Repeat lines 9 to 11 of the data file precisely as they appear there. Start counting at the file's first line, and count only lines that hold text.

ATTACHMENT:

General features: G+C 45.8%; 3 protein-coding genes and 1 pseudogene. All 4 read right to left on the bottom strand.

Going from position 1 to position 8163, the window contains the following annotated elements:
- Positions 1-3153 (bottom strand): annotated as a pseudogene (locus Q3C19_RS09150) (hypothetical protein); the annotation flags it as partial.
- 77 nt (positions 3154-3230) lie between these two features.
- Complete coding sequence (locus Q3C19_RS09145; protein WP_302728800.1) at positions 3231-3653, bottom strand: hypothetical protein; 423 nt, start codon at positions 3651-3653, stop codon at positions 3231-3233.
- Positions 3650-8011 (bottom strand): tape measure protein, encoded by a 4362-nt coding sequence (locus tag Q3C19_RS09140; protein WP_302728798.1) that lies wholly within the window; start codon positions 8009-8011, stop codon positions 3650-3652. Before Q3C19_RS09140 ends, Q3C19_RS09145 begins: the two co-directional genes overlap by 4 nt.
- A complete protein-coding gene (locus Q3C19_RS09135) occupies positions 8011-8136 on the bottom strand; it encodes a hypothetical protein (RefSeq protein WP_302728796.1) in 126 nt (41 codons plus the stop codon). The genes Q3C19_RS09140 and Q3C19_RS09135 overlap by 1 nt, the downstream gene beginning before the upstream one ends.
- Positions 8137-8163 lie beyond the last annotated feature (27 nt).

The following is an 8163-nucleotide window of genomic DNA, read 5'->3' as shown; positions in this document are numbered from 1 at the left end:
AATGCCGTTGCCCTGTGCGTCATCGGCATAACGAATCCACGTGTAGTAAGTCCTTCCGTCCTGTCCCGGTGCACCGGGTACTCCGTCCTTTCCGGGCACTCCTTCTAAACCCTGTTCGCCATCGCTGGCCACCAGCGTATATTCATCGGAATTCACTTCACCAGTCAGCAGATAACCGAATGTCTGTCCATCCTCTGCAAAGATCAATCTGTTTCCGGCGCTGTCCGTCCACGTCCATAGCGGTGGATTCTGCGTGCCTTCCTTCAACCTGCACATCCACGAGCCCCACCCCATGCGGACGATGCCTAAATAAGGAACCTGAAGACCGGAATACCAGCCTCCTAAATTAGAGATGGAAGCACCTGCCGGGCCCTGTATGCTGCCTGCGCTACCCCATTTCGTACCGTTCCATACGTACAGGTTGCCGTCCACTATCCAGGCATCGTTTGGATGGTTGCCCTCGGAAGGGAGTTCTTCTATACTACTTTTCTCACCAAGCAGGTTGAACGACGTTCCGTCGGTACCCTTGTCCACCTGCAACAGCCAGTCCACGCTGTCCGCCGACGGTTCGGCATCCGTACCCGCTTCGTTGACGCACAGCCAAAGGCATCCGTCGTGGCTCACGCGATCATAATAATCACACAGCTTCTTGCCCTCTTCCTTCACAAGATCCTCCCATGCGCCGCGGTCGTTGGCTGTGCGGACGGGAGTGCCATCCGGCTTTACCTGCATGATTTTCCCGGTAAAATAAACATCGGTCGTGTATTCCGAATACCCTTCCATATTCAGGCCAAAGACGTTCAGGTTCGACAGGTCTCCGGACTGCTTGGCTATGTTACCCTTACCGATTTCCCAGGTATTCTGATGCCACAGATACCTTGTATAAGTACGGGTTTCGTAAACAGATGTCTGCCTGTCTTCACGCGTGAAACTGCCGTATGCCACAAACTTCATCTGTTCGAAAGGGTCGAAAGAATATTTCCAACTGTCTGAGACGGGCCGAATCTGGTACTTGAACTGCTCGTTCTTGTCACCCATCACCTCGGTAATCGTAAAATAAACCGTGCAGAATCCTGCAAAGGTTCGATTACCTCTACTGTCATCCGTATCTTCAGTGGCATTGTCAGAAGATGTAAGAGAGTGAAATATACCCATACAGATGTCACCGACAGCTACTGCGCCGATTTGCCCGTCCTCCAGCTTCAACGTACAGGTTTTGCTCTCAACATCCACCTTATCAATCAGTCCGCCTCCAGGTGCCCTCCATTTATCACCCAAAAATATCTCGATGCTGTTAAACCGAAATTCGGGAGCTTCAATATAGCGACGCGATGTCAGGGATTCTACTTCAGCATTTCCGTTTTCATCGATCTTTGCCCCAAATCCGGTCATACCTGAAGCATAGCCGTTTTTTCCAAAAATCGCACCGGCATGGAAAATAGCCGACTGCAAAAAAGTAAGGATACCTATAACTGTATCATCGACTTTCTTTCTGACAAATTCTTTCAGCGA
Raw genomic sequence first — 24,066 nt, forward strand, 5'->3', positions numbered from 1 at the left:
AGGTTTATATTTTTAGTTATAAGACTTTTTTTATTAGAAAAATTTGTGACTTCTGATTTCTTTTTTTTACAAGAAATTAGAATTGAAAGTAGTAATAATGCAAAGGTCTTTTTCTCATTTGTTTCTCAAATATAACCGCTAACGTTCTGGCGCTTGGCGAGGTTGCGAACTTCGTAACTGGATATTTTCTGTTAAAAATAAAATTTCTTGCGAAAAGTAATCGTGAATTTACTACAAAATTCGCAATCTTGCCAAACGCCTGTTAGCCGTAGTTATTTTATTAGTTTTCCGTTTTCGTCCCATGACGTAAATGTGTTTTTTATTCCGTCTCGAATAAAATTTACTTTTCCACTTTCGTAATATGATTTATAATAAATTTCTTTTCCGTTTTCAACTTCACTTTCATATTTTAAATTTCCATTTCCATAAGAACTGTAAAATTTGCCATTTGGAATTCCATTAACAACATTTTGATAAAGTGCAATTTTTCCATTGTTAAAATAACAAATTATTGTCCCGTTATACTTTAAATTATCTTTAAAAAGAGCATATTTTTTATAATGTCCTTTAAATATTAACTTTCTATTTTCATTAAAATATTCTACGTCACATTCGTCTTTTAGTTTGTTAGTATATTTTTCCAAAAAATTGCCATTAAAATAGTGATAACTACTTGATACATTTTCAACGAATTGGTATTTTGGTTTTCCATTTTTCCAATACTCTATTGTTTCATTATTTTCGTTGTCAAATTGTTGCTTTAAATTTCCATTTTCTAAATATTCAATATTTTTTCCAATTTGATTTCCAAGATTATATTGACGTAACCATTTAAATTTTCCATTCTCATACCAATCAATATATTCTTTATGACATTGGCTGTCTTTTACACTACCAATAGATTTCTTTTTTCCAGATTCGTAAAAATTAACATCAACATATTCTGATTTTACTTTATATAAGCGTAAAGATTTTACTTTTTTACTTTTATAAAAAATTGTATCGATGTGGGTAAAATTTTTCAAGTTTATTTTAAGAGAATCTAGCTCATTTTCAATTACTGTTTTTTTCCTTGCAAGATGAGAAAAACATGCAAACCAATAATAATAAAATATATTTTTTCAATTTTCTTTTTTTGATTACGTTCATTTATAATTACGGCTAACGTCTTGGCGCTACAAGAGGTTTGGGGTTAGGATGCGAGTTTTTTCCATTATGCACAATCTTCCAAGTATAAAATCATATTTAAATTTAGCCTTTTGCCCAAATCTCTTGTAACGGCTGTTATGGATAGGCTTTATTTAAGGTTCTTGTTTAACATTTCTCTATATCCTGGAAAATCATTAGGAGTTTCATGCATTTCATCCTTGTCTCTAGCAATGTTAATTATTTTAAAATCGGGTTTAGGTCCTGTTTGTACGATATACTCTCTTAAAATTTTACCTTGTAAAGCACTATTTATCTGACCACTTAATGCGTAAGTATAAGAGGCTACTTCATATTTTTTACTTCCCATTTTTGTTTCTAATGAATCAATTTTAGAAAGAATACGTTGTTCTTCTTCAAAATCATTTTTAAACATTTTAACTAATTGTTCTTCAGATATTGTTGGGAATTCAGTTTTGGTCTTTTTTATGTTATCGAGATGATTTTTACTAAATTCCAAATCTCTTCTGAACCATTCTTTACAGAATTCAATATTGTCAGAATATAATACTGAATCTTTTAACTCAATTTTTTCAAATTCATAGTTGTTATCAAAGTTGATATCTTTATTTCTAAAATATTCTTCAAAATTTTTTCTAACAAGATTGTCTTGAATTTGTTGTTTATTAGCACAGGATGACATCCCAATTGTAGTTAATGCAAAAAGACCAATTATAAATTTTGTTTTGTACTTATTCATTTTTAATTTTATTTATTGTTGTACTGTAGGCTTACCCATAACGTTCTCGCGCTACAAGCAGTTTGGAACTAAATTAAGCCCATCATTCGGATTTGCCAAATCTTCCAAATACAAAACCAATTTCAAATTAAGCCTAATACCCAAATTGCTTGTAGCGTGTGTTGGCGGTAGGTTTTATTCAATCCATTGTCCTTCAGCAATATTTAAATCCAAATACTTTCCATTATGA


The following is an 8163-nucleotide window of genomic DNA, read 5'->3' as shown; positions in this document are numbered from 1 at the left end:
AATGCCGTTGCCCTGTGCGTCATCGGCATAACGAATCCACGTGTAGTAAGTCCTTCCGTCCTGTCCCGGTGCACCGGGTACTCCGTCCTTTCCGGGCACTCCTTCTAAACCCTGTTCGCCATCGCTGGCCACCAGCGTATATTCATCGGAATTCACTTCACCAGTCAGCAGATAACCGAATGTCTGTCCATCCTCTGCAAAGATCAATCTGTTTCCGGCGCTGTCCGTCCACGTCCATAGCGGTGGATTCTGCGTGCCTTCCTTCAACCTGCACATCCACGAGCCCCACCCCATGCGGACGATGCCTAAATAAGGAACCTGAAGACCGGAATACCAGCCTCCTAAATTAGAGATGGAAGCACCTGCCGGGCCCTGTATGCTGCCTGCGCTACCCCATTTCGTACCGTTCCATACGTACAGGTTGCCGTCCACTATCCAGGCATCGTTTGGATGGTTGCCCTCGGAAGGGAGTTCTTCTATACTACTTTTCTCACCAAGCAGGTTGAACGACGTTCCGTCGGTACCCTTGTCCACCTGCAACAGCCAGTCCACGCTGTCCGCCGACGGTTCGGCATCCGTACCCGCTTCGTTGACGCACAGCCAAAGGCATCCGTCGTGGCTCACGCGATCATAATAATCACACAGCTTCTTGCCCTCTTCCTTCACAAGATCCTCCCATGCGCCGCGGTCGTTGGCTGTGCGGACGGGAGTGCCATCCGGCTTTACCTGCATGATTTTCCCGGTAAAATAAACATCGGTCGTGTATTCCGAATACCCTTCCATATTCAGGCCAAAGACGTTCAGGTTCGACAGGTCTCCGGACTGCTTGGCTATGTTACCCTTACCGATTTCCCAGGTATTCTGATGCCACAGATACCTTGTATAAGTACGGGTTTCGTAAACAGATGTCTGCCTGTCTTCACGCGTGAAACTGCCGTATGCCACAAACTTCATCTGTTCGAAAGGGTCGAAAGAATATTTCCAACTGTCTGAGACGGGCCGAATCTGGTACTTGAACTGCTCGTTCTTGTCACCCATCACCTCGGTAATCGTAAAATAAACCGTGCAGAATCCTGCAAAGGTTCGATTACCTCTACTGTCATCCGTATCTTCAGTGGCATTGTCAGAAGATGTAAGAGAGTGAAATATACCCATACAGATGTCACCGACAGCTACTGCGCCGATTTGCCCGTCCTCCAGCTTCAACGTACAGGTTTTGCTCTCAACATCCACCTTATCAATCAGTCCGCCTCCAGGTGCCCTCCATTTATCACCCAAAAATATCTCGATGCTGTTAAACCGAAATTCGGGAGCTTCAATATAGCGACGCGATGTCAGGGATTCTACTTCAGCATTTCCGTTTTCATCGATCTTTGCCCCAAATCCGGTCATACCTGAAGCATAGCCGTTTTTTCCAAAAATCGCACCGGCATGGAAAATAGCCGACTGCAAAAAAGTAAGGATACCTATAACTGTATCATCGACTTTCTTTCTGACAAATTCTTTCAGCGA
Raw genomic sequence first — 24,066 nt, forward strand, 5'->3', positions numbered from 1 at the left: